I think there is nothing peculiar to Scotch law in the case, the systems of both countries in regard to marine insurance being the same, and the provisions of the Merchant Shipping Acts applying equally to both.

The view which I take of the case is a very short one, and it is this—I think the ease must be looked at as if the owner of the “Dunluce Castle” had not been insured. His having effected insurance was a very proper and prudent act, but he did it for his own benefit, and the underwriters cannot complain that they have had to meet the risk against which they insured. Now, I think it is clear that if the owner of the “Dunluce Castle” had not been insured he could have had no claim against himself as the owner of the “Fitzmaurice” which caused the injury to the “Dunluce Castle.” The injury to that ship was substantially caused by its own owner, and he could not be liable to himself for the

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damage so caused. And if he could not be liable to himself, he could not assign any right, either expressly or by implication of law, to any third person, as’ he had none to convey. No doubt the rights of underwriters are well established, and it is one of these that on payment of the risk as for a total loss they are entitled to all the rights in the injured ship which belonged to its owner, but they are not entitled to more. And if the owner of the “Dunluce Castle” had no right to sue the owner of the “Fitzmaurice, ” neither can the underwriters on [the “Dunluce Castle, ” whose rights were derived from the owner of that vessel.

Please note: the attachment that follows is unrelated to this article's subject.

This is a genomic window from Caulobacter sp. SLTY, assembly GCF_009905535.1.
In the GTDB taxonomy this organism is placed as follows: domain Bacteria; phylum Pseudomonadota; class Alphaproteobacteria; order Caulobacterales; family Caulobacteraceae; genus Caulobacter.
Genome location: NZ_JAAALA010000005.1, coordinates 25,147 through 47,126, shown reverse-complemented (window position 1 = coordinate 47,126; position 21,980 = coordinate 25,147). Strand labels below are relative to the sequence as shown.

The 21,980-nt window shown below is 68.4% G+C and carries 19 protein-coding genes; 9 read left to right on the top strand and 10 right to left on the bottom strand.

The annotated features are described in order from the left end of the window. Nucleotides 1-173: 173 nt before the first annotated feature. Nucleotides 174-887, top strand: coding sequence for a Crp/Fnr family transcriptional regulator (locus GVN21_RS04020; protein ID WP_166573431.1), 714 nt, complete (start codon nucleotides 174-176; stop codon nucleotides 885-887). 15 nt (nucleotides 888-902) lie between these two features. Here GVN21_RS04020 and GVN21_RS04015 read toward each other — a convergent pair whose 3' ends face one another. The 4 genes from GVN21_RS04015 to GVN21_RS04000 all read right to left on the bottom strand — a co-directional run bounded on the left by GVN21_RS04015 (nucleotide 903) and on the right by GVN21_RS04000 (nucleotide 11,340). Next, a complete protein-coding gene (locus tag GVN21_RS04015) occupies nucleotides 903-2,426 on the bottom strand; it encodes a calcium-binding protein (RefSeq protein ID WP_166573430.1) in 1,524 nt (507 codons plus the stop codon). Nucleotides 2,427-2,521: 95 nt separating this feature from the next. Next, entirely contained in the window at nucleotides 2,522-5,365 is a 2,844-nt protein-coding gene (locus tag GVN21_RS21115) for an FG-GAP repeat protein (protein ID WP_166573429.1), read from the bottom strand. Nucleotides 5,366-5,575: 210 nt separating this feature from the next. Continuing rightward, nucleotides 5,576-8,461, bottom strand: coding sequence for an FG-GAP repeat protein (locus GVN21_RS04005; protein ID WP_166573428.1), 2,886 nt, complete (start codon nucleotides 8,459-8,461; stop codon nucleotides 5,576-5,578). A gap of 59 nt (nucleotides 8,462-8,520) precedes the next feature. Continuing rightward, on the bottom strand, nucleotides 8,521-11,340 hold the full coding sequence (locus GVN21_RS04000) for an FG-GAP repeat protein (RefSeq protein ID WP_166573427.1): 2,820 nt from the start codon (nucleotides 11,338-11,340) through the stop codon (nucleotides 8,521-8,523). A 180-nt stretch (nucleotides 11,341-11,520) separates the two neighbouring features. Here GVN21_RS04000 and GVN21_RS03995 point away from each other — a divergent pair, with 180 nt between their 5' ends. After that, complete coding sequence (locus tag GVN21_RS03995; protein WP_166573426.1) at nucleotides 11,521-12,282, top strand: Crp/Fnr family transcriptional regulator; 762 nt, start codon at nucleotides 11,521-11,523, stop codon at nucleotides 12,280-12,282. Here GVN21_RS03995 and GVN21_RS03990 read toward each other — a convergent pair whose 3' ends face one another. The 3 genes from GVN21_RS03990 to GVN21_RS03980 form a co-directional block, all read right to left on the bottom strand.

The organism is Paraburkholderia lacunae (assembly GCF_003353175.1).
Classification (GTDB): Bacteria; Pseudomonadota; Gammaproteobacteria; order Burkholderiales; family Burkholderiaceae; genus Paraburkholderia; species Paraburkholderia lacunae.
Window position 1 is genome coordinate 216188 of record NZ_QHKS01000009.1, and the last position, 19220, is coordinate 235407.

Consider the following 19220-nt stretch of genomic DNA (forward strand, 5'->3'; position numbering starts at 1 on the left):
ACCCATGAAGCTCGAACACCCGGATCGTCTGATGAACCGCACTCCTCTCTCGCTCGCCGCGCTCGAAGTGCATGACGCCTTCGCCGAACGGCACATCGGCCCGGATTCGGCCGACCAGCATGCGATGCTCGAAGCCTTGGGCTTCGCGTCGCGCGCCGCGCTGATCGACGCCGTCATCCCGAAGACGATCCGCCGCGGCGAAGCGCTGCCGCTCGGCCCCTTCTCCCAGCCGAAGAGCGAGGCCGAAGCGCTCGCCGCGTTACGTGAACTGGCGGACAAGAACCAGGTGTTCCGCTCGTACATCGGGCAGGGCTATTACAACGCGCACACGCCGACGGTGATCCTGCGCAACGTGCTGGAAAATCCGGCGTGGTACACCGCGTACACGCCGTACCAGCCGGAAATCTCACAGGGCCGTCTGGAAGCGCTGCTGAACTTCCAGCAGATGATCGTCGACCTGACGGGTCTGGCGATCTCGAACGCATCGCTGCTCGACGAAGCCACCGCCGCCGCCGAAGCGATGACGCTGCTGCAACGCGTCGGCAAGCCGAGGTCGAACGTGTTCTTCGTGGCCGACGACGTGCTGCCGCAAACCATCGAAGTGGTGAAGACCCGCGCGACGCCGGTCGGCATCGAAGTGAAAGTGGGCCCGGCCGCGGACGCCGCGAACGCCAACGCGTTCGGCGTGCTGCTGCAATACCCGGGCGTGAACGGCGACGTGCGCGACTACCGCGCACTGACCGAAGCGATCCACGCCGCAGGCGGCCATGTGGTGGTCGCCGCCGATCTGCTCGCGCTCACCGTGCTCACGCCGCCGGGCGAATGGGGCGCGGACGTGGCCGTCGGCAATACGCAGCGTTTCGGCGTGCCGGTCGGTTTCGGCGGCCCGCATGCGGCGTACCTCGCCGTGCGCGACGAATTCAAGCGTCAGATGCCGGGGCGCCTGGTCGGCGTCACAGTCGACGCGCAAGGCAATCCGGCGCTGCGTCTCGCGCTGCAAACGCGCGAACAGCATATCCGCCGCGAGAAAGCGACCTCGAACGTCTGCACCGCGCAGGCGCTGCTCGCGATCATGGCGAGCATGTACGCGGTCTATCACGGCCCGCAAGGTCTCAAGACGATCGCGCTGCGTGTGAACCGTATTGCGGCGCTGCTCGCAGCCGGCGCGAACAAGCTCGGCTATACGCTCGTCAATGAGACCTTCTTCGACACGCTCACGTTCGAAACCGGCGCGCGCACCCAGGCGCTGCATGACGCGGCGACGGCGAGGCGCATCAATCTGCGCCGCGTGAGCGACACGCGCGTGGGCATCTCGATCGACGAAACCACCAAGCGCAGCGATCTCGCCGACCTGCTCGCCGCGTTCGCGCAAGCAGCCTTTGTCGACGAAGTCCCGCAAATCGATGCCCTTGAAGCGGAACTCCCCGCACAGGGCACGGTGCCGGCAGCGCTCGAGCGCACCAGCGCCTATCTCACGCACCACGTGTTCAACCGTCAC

I therefore concur in the judgment which my noble and learned friend on the woolsack proposes.

Interlocutor of Court of Session 24th November 1876 varied by inserting after the words “rank and prefer the whole of the other claimants” the words “other than the underwriters” and by inserting a finding that the underwriters Thomas Thomson and others are jointly and severally liable to the applicants Simpson & Co. and others with regard to the expenses occasioned by the discussion between the claimants Thomas Thomson and others and Simpson & Co. and others; and interlocutor of the 10th March 1877 reversed, with a declaration that the objections for Simpson & Co. and Henderson, Hogg, & Co. ought to have been received; and cause remitted with this declaration to the Court of Session; and respondents, the underwriters, ordered to pay to the appellants the costs of this appeal.

Counsel:

Counsel for Simpson & Coy. (Appellants)— Watkin Williams, Q.C.— Mathew. Agents— Waltons, Kubb, & Waltons, Solicitors.

Counsel for Underwriters (Respondents)— Benjamin, Q.C.— Clarkson. Agents— Grahames & Wardlaw, Solicitors.

 

 

Source: https://www.bailii.org/